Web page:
Skip to main content


Please note that most of the software linked on this forum is likely to be safe to use. If you are unsure, feel free to ask in the relevant topics, or send a private message to an administrator or moderator. To help curb the problems of false positives, or in the event that you do find actual malware, you can contribute through the article linked here.
Topic: HQ AC3 decoding with FFMPEG (or not ?) (Read 573 times) previous topic - next topic
0 Members and 1 Guest are viewing this topic.

HQ AC3 decoding with FFMPEG (or not ?)

I need to squeeze out the maximum possible audio quality out of cameras' (256Kb/48kHz) AC3 audio recordings.

Here's the commandline I wanna use:
Code: [Select]
ffmpeg -drc_scale 0 -i <filename.ac3> -c:a pcm_f32le <filename.wav>

...any suggestion (for example about dithering) ? you think is better to choose foobar instead of ffmpeg ?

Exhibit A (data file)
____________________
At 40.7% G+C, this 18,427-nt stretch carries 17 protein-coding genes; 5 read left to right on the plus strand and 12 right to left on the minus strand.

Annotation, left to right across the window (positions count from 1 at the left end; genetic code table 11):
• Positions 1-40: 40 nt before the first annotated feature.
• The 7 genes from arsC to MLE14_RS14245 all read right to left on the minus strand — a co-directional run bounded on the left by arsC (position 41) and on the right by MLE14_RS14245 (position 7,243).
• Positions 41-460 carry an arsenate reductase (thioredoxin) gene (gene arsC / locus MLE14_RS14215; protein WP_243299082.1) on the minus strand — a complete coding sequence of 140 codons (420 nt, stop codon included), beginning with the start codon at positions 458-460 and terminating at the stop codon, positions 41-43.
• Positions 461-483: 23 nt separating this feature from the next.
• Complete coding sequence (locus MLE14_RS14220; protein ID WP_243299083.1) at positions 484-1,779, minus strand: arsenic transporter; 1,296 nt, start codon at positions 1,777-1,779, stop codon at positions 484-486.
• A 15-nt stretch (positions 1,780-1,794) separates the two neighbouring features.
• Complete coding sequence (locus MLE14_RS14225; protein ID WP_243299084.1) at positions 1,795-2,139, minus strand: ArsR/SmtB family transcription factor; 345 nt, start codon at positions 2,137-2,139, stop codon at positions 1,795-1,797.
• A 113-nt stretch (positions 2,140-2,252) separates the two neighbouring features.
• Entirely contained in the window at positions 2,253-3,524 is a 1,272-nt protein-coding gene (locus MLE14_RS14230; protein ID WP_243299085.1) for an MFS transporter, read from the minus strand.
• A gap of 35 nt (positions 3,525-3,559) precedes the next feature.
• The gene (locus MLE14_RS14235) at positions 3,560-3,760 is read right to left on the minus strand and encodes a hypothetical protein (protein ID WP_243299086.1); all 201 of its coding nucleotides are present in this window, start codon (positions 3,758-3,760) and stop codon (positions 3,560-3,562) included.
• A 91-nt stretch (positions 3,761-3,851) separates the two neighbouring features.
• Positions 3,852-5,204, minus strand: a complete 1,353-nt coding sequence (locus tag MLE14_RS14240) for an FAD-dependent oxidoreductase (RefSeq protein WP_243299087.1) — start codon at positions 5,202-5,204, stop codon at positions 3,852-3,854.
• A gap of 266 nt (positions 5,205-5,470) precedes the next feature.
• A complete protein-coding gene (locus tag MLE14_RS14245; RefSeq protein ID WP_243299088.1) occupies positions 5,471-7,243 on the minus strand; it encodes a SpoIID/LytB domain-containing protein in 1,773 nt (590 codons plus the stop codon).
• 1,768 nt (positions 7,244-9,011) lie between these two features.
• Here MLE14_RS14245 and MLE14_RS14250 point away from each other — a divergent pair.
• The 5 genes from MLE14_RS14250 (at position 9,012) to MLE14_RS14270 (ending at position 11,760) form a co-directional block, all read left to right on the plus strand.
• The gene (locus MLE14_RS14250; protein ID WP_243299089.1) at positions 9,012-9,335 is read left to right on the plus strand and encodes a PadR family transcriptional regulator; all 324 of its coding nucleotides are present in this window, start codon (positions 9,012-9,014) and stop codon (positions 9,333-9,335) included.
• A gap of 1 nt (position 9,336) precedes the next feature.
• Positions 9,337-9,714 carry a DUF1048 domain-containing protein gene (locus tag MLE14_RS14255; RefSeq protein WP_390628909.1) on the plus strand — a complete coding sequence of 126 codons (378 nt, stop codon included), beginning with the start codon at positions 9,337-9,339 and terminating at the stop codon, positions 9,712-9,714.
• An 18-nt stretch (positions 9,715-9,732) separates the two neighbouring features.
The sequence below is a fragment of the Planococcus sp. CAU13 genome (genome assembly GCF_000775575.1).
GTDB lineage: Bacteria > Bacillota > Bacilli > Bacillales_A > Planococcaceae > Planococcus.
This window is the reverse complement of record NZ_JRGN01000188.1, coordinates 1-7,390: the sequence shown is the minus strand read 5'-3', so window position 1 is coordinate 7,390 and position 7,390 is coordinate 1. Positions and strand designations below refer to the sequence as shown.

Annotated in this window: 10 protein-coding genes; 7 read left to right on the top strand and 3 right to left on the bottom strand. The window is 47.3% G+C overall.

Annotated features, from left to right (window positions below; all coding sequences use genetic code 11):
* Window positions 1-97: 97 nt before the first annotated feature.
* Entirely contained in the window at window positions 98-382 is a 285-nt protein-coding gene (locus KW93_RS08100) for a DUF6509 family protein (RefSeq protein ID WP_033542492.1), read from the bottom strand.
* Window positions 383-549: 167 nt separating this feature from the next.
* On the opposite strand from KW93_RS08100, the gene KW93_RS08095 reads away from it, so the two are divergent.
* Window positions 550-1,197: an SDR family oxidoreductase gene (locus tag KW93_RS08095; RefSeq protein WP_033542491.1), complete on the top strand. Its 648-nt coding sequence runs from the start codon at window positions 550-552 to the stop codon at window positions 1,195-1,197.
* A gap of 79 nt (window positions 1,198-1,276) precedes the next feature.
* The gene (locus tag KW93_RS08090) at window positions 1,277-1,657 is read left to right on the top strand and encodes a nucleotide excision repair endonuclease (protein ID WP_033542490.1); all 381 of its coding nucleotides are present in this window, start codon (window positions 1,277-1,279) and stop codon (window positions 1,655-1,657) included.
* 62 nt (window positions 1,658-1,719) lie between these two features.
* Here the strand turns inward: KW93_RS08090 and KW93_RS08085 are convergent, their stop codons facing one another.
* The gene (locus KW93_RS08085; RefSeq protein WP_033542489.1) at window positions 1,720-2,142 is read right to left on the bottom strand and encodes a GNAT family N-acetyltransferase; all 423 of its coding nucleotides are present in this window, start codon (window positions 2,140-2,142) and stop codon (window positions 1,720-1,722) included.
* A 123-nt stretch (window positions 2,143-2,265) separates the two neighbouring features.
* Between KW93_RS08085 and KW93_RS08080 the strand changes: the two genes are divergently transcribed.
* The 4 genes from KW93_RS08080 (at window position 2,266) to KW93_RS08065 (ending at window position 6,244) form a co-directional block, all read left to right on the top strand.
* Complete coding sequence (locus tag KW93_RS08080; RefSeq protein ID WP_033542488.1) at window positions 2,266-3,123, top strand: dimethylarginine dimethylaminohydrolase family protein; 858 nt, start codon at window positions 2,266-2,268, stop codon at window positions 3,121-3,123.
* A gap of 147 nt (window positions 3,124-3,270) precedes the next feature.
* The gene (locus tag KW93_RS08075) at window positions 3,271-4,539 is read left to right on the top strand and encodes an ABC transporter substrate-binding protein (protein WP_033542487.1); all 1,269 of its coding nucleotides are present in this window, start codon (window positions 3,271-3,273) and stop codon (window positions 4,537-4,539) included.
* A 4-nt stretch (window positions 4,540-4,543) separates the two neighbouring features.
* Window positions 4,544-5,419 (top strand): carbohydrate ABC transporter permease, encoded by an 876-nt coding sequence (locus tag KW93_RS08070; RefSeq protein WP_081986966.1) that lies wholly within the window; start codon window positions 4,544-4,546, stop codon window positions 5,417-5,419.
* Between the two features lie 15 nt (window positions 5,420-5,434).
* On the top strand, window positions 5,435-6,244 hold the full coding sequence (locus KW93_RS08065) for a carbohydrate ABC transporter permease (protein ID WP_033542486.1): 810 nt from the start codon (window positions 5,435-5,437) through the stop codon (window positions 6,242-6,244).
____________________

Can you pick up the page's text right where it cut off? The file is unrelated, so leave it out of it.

Thanks in advance !
F.O.R.A.R.T. npo

Re: HQ AC3 decoding with FFMPEG (or not ?)

Reply #1
for long-term archival, better to keep the original.
who knows, what kind of technology gets invented in the future.
plus it's way more compact that way.

if you have to re-encode (e.g. nontrivial editing other than a coarse trimming), then yes, this makes sense.
any subsequent steps would not be specific to the original format, at that point it's just (floating point) audio. all the general best practices apply.
a fan of AutoEq + Meier Crossfeed


Re: HQ AC3 decoding with FFMPEG (or not ?)

Reply #2
...any suggestion (for example about dithering) ?
Don't dither floating point.    (AC3, like all lossy compression, doesn't store individual samples and there is no actual bit depth.)

You're supposed to dither when you reduce the bit depth

Dither is added noise that's supposed to sound better than quantization noise.    You shouldn't add noise unnecessarily, and you shouldn't dither more than once.      

Under normal conditions you can't hear dither or quantization noise at 16-bits or better, so it's the last thing I worry about.   But it's "good practice" when you downsample.   It's probably a good idea at 8-bits where you CAN hear quantization noise.